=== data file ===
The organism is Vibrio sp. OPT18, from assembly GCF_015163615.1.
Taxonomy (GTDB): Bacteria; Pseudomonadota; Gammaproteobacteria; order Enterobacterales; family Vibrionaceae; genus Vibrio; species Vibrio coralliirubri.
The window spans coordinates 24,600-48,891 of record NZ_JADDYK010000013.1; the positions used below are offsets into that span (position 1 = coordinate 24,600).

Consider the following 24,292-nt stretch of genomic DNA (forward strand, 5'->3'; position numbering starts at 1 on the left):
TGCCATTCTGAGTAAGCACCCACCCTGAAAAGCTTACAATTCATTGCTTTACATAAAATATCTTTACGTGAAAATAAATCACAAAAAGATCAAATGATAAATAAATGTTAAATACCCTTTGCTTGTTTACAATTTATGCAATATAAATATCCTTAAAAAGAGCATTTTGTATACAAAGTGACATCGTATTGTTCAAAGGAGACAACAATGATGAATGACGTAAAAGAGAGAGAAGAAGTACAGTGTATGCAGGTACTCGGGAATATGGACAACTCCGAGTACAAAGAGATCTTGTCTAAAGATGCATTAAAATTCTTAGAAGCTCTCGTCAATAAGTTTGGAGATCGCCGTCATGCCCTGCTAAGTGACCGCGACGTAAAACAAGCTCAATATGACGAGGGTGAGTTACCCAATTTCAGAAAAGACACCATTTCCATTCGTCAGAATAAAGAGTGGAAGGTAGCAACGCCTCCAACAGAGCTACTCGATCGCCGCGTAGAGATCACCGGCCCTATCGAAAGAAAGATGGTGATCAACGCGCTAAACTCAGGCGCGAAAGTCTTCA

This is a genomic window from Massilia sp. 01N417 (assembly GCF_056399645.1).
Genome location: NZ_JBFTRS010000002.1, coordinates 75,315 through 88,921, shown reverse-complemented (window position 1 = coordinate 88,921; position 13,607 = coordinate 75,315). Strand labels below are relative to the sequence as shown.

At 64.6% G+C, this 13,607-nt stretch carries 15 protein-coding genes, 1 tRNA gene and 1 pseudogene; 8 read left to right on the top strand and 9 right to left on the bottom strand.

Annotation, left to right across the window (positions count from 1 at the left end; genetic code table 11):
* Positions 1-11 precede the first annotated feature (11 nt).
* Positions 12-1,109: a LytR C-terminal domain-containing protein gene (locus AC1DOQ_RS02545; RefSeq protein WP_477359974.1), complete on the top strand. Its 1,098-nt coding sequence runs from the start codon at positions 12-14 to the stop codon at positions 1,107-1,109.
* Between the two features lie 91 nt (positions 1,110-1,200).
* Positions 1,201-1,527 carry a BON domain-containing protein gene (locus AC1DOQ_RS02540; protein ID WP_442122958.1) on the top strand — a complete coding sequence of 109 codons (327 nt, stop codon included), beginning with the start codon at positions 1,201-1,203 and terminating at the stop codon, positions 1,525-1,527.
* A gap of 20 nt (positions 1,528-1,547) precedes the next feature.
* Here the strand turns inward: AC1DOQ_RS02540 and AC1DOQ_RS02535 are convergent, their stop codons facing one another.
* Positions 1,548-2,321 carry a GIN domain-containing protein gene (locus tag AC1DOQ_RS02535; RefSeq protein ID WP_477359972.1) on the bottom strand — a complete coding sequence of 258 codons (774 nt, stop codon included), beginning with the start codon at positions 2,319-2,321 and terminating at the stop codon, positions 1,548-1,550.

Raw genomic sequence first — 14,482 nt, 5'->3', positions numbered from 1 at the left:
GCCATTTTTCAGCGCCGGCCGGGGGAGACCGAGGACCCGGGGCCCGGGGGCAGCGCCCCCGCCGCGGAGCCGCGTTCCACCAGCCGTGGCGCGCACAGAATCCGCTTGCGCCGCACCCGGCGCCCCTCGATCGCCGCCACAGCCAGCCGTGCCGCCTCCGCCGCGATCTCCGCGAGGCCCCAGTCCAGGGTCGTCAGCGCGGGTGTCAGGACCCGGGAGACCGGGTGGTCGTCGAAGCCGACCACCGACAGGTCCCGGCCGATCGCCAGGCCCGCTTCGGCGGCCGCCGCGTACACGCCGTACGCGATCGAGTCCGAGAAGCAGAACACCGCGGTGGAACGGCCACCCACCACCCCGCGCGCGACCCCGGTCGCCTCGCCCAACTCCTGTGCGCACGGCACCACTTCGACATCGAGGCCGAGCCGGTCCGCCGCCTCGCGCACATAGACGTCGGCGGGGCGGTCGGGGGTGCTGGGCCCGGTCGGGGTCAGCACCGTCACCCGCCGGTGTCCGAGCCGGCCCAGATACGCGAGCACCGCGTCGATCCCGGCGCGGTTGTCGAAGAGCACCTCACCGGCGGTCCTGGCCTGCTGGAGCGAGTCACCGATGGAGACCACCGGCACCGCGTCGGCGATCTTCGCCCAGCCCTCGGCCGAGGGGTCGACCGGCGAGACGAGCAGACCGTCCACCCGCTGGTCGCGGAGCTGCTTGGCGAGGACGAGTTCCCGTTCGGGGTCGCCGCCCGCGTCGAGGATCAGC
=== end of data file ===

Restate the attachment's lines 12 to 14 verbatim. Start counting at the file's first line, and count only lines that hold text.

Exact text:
* Between the two features lie 91 nt (positions 1,110-1,200).
* Positions 1,201-1,527 carry a BON domain-containing protein gene (locus AC1DOQ_RS02540; protein ID WP_442122958.1) on the top strand — a complete coding sequence of 109 codons (327 nt, stop codon included), beginning with the start codon at positions 1,201-1,203 and terminating at the stop codon, positions 1,525-1,527.
* A gap of 20 nt (positions 1,528-1,547) precedes the next feature.